Black and White

282 views | Oladapo Akande | March 17, 2021

One of the most fascinating things about us human beings, which doesn’t just set us apart from all other living creatures but also makes us more interesting, is that we’re all so different. Wouldn’t it be odd and boring if the only type of car human beings liked was the Kia Picanto and because of that, that’s all that’s ever available? Let me elaborate on this a little. We have different tastes, different ways of doing things and different perspectives. If we were all the same, everything would be so black and white. No grey areas. The grey areas usually add the spice to life because you can’t predict what the person next to you will think, say or like. Where some people ask for beef and others chicken, you’ll also hear those who ask the madam to, “add plenty pomo”.

I’m a fan of nature programs on TV and never have I seen a lioness among the pride of lions waltz up to a hapless prey, put his nose up at it and say, “nah, this one ain’t for me. Some broccoli would have gone down nicely though”. Nor have I seen a lioness tell a frisky male lion to “shoo” because she only likes them tall, dark and handsome. Even when it comes to the law, if things are always strictly black and white, the courts will be left with no room for interpretation. It’s the uncertainty of the verdict and in who’s favour the case will eventually swing, that causes spontaneous jubilation when it goes one’s way. Let’s also say it was a given that every man and woman will live to the age 90 and die before they turn 91, so many people would live recklessly until they turn 88 and then find religion in the last one or two years. The very wild ones may opt to turn to God earlier, to give themselves time to repent enough! The simple truth is that the unpredictability of life keeps us on our toes.

But there must be instances in life when we shouldn’t over play this card. Surely, there must be times when it must be black and white; when anything else is just wrong, no matter how you look at it. There have to be times when it’s barely necessary for anyone to insist on the right thing being done because nothing else can possibly be expected or accepted; no matter where you are or who you are. The recent nomination of our immediate past Service Chiefs, who’s performance left a lot to be desired, for Ambassadorial posts is one of such times. Our dear President should understand that simply because it’s within his rights doesn’t make it right.

Studies have shown that a major factor to determine the success of an organization and even a nation is the existence of a shared vision. It’s a primary predictor of success because no matter your competence, the quality of the talent you assemble, the structure you put in place and the size of your investment, if you don’t all agree on where you actually want to go, you’ll never get there. I asked a most pertinent question in a previous article. What is the Nigerian dream? I won’t attempt to answer that but let me just say until we have one and all know it, and all buy into it, we as a nation, are going nowhere. Most of our governments at various levels have failed to sell Nigerians a vision of a better and worthwhile future. One which inspires and makes it appear worthwhile to endure the hardship and excruciating pain most of us are currently facing. This is a recipe for disaster.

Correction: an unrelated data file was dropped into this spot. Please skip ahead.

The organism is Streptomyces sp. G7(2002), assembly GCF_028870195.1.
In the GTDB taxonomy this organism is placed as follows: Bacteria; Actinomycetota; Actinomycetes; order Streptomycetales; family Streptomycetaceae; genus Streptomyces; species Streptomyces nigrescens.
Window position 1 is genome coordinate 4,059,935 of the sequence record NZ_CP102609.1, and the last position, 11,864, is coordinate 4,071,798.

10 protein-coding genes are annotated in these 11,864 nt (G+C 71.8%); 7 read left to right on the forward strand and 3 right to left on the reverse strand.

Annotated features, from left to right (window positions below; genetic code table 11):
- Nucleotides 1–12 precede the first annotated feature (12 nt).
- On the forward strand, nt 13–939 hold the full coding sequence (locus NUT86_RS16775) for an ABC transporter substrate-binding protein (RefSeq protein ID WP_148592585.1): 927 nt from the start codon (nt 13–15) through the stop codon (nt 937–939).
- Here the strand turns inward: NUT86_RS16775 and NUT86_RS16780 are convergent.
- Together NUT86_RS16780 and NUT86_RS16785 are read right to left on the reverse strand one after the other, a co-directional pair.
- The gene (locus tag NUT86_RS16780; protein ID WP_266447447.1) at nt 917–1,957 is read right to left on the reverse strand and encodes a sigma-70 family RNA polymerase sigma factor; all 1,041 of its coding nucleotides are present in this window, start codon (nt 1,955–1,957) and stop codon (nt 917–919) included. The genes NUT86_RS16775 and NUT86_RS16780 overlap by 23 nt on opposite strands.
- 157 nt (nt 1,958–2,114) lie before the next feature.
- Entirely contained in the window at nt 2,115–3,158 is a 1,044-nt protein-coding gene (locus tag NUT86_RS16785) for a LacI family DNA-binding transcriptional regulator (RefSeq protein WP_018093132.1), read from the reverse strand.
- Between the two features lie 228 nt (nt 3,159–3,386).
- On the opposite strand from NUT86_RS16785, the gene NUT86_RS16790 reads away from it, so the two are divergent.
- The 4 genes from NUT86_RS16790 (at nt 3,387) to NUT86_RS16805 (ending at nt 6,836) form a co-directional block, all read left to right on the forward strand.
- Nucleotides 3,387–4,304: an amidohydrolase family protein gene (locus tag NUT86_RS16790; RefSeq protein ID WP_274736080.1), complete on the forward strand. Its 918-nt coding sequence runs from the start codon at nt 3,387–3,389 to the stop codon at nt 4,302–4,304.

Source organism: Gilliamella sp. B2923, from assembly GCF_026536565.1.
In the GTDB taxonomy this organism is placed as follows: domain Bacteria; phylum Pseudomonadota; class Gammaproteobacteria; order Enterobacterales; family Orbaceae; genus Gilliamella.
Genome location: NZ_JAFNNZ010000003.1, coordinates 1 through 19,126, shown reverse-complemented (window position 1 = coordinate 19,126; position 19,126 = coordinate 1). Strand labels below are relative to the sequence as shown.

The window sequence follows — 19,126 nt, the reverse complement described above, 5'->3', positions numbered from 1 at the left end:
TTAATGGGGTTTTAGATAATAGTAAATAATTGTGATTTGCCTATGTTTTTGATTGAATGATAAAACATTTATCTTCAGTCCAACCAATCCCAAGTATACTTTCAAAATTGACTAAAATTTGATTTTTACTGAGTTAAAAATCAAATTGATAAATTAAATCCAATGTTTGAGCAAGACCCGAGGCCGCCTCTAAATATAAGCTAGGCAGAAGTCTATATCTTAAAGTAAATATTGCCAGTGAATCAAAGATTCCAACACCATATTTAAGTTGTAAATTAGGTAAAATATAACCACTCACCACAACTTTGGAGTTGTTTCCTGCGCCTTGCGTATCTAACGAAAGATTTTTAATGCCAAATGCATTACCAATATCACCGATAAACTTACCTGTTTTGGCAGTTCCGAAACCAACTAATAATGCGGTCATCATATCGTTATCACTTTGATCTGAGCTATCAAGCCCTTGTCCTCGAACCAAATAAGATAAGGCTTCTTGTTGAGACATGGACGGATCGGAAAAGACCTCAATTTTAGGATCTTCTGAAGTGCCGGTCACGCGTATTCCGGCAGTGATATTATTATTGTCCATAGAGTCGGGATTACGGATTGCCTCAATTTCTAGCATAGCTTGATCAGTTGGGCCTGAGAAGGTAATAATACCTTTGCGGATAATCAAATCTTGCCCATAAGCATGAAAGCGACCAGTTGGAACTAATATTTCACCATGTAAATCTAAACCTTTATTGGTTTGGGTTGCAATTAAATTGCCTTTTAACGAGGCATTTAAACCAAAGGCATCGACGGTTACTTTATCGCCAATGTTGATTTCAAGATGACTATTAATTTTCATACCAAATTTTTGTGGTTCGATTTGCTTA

According to Daniel Goleman, emotional intelligence comprises of five components; motivation, empathy, self awareness, self regulation and social skills. All are necessary for effective leadership. Now, let’s subject the act of nominating and essentially rewarding the former Service Chiefs with Ambassadorial nominations to these competencies. What sort of vision is the government projecting by this and do the generality of Nigerians share in this vision? Is this a vision that comes with the promise of a better future? Does it instill hope? So, will rewarding a group of people, who most Nigerians agree failed in their primary duty, motivate others to pursue excellence? When excellence doesn’t appear to be a criteria for recognition or reward. Does this act by the President reveal any sense of empathy, compassion or sensitivity? Particularly for the thousands who have lost loved ones or livelihood to the nationwide state of insecurity. Does it in anyway indicate that he feels their pain and wants to help them? Does this hasty move give us the impression that the President is emotionally self-aware? Does he understand his emotions and is he aware of how they affect his performance? Does he have any idea or even care about how this action makes his compatriots see him? Even if he was to become aware of how we see him, would he be prepared to align that to his self-image? How do these nominations convince us that our President is able to self regulate? Even if he feels the impulse, for some reason, to reward this group of people, could he not consider the optics of it all? And for that reason, could he not restrain himself from yielding to it? Last but not least, what does it say about his social awareness and his social skills? In what way do his actions as a leader inspire Nigerians who elected him? What manner of argument can possibly be put up to convince Nigerians that these controversial appointments will help to resolve the multitude of conflicts that are tearing us apart? With reference to our shared vision, how does this act make Nigerians feel they’re members of the same team? It was the great Gandhi who said, “anything you do for me without me is against me”. I, for one, don’t believe many Nigerians are with you on this one Mr President. This one is black and white.

Changing the nation…one mind at a time.

 

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